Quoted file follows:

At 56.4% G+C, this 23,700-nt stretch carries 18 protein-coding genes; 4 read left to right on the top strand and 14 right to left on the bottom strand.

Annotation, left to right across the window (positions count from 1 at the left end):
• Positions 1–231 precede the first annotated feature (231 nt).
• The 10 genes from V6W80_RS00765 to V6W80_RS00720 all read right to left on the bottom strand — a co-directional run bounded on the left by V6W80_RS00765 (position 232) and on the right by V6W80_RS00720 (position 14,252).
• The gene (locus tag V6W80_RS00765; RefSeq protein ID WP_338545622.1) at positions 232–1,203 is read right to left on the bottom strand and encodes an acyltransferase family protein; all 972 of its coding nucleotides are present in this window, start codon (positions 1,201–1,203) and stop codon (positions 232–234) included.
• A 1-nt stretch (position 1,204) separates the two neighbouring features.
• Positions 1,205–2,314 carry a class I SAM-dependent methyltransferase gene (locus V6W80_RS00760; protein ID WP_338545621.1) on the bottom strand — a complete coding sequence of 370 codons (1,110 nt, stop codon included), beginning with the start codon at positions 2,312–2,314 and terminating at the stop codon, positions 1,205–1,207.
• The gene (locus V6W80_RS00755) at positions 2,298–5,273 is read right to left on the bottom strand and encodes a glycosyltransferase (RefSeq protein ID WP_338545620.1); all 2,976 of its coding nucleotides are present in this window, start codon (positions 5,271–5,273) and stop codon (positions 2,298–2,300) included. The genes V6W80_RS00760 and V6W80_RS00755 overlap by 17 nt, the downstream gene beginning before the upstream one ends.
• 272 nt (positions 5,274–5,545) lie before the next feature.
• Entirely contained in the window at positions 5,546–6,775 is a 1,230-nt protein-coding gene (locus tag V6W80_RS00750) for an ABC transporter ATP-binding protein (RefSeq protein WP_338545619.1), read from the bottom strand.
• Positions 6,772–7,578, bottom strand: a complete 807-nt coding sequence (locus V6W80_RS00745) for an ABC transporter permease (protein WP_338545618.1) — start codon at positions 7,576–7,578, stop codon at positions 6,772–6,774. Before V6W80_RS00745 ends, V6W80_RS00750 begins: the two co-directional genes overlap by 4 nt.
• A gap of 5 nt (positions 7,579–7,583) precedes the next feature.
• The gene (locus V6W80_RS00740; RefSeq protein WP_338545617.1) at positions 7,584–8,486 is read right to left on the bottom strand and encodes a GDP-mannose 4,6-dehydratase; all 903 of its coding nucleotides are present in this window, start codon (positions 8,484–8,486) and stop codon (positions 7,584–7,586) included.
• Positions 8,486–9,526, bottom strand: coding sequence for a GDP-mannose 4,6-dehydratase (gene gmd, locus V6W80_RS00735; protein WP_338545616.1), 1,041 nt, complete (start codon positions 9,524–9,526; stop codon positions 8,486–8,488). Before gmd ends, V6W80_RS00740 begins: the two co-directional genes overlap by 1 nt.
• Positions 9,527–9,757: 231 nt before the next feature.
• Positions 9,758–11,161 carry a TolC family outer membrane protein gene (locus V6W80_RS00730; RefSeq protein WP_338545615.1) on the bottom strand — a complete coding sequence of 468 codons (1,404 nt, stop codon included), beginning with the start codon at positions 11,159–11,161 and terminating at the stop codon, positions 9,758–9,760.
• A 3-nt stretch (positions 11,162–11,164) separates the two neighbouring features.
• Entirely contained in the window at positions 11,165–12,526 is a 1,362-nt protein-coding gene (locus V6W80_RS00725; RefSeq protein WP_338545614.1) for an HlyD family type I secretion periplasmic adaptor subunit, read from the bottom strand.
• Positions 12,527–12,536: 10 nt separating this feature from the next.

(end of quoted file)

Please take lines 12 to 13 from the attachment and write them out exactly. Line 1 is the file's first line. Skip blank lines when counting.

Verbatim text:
• A gap of 5 nt (positions 7,579–7,583) precedes the next feature.
• The gene (locus V6W80_RS00740; RefSeq protein WP_338545617.1) at positions 7,584–8,486 is read right to left on the bottom strand and encodes a GDP-mannose 4,6-dehydratase; all 903 of its coding nucleotides are present in this window, start codon (positions 8,484–8,486) and stop codon (positions 7,584–7,586) included.